Britain's first black archbishop Dr John Sentamu, the Archbishop of York, has become a patron of Justice First, the charity that works with asylum seekers in the Tees Valley, north-east England. He has experience of having been an asylum seeker himself.
Justice First helps asylum seekers whose appeals have been rejected to re-engage with the legal system, and provides humanitarian aid for those who do not qualify for support from the state.
Sentamu fled to the UK from his home in Uganda in 1974. Then a Ugandan High Court judge, Sentamu criticised the regime of dictator Idi Amin for its human rights violations and as a result was jailed for 90 days, during which time, he says, he was "kicked around like a football and beaten terribly".
Timothy Finn, managing director of fundraising consultancy Collyer Finn, who is running Justice First's fundraising appeal, says: "The archbishop's support will greatly help to bring the work of the charity to the public's attention."
Russell Brand, the comedian, television presenter and newspaper columnist, hosted an event for the Media Trust's Mediabox initiative last month to celebrate its FourDocs Documentary Competition, held in partnership with Channel 4.
The competition gave 10 disadvantaged young people the chance to write, direct and produce their own short films on subjects they feel passionately about.
The overall winner was 17 year-old Georgina Studd from south London, who has cerebral palsy and uses a wheelchair. Studd's documentary about the problems she faces during her summer holidays reveals what it is like to be dependent and how she has structured her social life around her disability.
Studd's film, Georgina Goes Out, will be broadcast on Channel 4 next year, making her the youngest person ever to have a film shown on the channel. The 10 films can be seen at www.channel4.com/fourdocs.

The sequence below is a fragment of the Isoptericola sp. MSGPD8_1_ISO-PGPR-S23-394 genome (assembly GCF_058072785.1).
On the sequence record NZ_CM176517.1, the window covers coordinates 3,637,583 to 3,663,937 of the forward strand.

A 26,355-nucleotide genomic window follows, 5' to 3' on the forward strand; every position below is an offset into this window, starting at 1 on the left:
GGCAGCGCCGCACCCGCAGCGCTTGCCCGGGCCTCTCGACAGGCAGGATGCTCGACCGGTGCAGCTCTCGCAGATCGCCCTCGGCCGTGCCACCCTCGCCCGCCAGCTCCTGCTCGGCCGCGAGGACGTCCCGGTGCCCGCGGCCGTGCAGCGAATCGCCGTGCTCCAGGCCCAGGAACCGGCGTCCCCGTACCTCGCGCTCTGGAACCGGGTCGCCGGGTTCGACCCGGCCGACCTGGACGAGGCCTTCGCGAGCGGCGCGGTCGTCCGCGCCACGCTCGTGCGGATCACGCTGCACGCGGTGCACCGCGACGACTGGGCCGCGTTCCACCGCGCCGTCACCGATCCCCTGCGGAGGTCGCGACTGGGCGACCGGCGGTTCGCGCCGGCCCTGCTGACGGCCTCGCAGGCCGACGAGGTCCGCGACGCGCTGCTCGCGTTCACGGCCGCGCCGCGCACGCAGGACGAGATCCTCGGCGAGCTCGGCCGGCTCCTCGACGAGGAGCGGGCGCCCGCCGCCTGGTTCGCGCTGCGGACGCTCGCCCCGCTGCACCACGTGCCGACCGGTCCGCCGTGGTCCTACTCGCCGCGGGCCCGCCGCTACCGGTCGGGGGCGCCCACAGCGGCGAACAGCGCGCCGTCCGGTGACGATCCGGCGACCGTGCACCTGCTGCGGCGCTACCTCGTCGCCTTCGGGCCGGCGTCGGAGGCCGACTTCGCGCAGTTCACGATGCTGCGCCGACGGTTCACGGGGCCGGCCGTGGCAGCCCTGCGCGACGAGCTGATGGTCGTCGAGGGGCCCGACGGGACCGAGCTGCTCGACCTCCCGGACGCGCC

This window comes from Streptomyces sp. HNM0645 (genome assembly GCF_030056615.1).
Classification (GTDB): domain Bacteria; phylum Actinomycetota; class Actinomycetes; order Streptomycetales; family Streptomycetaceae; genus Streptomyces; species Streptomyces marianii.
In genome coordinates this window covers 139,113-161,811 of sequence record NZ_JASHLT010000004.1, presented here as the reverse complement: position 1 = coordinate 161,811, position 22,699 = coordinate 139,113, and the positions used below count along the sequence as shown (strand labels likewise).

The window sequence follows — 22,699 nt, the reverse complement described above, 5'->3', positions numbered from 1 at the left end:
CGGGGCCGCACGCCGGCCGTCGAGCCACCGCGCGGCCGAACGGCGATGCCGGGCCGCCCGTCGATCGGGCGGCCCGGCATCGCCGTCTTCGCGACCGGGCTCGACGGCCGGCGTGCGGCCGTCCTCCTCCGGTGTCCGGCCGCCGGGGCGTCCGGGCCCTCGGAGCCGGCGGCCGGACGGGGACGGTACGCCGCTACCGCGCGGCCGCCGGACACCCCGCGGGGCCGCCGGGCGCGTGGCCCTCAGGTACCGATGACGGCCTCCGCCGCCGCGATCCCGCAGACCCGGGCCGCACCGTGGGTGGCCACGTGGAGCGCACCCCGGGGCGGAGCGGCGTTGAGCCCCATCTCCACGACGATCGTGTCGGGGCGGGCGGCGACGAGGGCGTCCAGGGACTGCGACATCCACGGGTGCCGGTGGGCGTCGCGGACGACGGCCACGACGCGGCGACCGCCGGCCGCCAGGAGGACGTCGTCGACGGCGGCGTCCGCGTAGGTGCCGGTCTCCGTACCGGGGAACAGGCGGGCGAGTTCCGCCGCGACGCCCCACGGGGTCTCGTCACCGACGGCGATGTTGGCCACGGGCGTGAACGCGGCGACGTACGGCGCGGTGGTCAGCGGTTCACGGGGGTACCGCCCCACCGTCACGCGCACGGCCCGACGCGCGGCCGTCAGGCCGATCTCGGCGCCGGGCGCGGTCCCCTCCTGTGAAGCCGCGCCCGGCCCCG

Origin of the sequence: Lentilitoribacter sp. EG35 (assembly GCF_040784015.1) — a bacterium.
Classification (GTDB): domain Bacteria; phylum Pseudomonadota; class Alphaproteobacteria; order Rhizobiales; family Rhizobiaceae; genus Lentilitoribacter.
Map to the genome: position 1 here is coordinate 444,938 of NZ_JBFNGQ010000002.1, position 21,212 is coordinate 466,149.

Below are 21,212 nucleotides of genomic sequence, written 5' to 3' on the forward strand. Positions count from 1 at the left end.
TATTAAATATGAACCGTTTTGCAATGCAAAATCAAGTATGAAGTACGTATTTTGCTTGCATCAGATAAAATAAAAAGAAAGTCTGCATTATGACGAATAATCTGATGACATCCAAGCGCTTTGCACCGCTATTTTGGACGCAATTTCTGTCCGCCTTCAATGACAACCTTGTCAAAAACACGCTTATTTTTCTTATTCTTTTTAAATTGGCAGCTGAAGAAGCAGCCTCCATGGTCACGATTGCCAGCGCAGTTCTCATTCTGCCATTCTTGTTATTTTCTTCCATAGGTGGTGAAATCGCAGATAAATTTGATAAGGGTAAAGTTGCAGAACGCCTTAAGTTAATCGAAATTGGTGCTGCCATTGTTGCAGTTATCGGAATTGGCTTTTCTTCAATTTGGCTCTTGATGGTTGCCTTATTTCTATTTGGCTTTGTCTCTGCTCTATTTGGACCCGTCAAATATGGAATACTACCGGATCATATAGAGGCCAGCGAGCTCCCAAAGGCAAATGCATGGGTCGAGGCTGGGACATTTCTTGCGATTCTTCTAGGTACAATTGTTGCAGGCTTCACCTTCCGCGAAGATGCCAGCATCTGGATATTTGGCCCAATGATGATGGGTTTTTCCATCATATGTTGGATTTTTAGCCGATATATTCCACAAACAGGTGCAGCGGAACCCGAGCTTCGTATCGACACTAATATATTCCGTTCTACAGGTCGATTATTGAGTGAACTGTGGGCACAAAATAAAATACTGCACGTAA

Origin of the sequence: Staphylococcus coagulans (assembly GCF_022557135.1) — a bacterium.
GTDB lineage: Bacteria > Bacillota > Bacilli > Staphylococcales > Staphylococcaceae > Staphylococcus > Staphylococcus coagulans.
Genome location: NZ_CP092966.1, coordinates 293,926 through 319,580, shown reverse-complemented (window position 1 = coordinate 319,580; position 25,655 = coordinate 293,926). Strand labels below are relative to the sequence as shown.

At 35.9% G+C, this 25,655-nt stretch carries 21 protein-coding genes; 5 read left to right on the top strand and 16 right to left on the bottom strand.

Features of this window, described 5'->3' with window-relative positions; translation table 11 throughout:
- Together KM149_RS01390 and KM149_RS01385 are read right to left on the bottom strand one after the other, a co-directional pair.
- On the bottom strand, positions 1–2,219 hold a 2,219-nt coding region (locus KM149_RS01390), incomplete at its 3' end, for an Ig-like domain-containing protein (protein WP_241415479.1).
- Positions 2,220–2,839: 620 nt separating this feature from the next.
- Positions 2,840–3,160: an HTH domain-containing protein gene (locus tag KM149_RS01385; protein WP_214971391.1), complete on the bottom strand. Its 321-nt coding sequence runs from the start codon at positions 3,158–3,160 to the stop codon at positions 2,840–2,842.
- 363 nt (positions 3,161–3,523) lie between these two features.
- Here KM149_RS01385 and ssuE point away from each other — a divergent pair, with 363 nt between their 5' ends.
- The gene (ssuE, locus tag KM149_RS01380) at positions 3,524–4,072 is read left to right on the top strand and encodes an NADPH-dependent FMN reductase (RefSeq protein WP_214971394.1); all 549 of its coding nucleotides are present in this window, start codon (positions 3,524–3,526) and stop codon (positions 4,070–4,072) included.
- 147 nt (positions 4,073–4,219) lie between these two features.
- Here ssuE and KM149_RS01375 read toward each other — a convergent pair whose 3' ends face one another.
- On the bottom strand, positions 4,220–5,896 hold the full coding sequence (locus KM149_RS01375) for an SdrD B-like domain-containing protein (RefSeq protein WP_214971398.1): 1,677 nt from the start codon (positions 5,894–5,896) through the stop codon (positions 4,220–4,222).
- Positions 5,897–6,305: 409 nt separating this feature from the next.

Jayne Torvill, the Olympic skating gold medallist, opened London's Somerset House ice rink last month, accompanied by a group of students including five visually impaired people from the Royal London Society for the Blind's Dorton College. All five students received one-to-one coaching from Torvill. She said: "I want everyone to experience the exhilaration of ice skating."
Gordon Ramsay, Brian Turner and Delia Smith are among the celebrity chefs who have donated recipes to a cook book to raise funds for Cancer Research UK, the Christie's Appeal for the Christie Hospital in Manchester and the Royal Marsden Cancer Campaign. The book, Around the World in Sixty Dishes, is produced by healthcare company Bupa and went on sale last month. Bupa employees from Spain, Bolivia and the Middle East also donated recipes.
Rhys Ifans, the actor and star of the film Notting Hill, is taking part in Climb Any Mountain, the annual fundraiser for Tros Gynnal, the charity for disadvantaged young people in Wales. The campaign encourages people to get sponsored to climb stairs equivalent to the height of their chosen mountains, on the basis that the average flight of stairs is 10 feet high.
Roberto Cavalli, the fashion designer, Kimberley Walsh and Cheryl Cole from pop group Girls Aloud, eventing world champion Zara Phillips and actor Joan Collins were among the guests at the annual ball held by the British Red Cross in London last month. The night raised more than £400,000 for the charity, with Cavalli auctioning off a dress from his latest collection.